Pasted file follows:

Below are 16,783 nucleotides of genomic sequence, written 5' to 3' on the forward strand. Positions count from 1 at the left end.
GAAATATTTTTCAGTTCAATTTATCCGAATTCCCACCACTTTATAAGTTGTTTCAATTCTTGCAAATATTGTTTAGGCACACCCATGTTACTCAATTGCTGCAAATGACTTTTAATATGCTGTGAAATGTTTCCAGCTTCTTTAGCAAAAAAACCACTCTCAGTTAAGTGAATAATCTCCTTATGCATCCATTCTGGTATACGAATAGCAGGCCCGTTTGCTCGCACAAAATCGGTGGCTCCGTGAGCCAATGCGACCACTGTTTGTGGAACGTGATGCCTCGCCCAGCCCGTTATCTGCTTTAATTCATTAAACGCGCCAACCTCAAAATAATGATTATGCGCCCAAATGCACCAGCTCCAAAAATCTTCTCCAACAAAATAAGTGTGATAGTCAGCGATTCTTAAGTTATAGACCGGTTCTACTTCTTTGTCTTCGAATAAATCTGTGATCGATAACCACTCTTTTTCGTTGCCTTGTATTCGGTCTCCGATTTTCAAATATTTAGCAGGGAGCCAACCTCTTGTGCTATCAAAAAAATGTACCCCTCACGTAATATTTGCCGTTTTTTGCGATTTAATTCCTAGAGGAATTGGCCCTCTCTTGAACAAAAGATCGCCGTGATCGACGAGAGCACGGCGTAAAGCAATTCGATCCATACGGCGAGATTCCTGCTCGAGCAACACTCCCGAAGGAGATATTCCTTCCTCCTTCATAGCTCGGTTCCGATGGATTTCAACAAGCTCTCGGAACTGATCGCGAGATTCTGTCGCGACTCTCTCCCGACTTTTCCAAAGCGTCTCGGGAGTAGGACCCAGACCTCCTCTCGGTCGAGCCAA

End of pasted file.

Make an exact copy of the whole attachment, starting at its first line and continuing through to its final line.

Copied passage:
Below are 16,783 nucleotides of genomic sequence, written 5' to 3' on the forward strand. Positions count from 1 at the left end.
GAAATATTTTTCAGTTCAATTTATCCGAATTCCCACCACTTTATAAGTTGTTTCAATTCTTGCAAATATTGTTTAGGCACACCCATGTTACTCAATTGCTGCAAATGACTTTTAATATGCTGTGAAATGTTTCCAGCTTCTTTAGCAAAAAAACCACTCTCAGTTAAGTGAATAATCTCCTTATGCATCCATTCTGGTATACGAATAGCAGGCCCGTTTGCTCGCACAAAATCGGTGGCTCCGTGAGCCAATGCGACCACTGTTTGTGGAACGTGATGCCTCGCCCAGCCCGTTATCTGCTTTAATTCATTAAACGCGCCAACCTCAAAATAATGATTATGCGCCCAAATGCACCAGCTCCAAAAATCTTCTCCAACAAAATAAGTGTGATAGTCAGCGATTCTTAAGTTATAGACCGGTTCTACTTCTTTGTCTTCGAATAAATCTGTGATCGATAACCACTCTTTTTCGTTGCCTTGTATTCGGTCTCCGATTTTCAAATATTTAGCAGGGAGCCAACCTCTTGTGCTATCAAAAAAATGTACCCCTCACGTAATATTTGCCGTTTTTTGCGATTTAATTCCTAGAGGAATTGGCCCTCTCTTGAACAAAAGATCGCCGTGATCGACGAGAGCACGGCGTAAAGCAATTCGATCCATACGGCGAGATTCCTGCTCGAGCAACACTCCCGAAGGAGATATTCCTTCCTCCTTCATAGCTCGGTTCCGATGGATTTCAACAAGCTCTCGGAACTGATCGCGAGATTCTGTCGCGACTCTCTCCCGACTTTTCCAAAGCGTCTCGGGAGTAGGACCCAGACCTCCTCTCGGTCGAGCCAA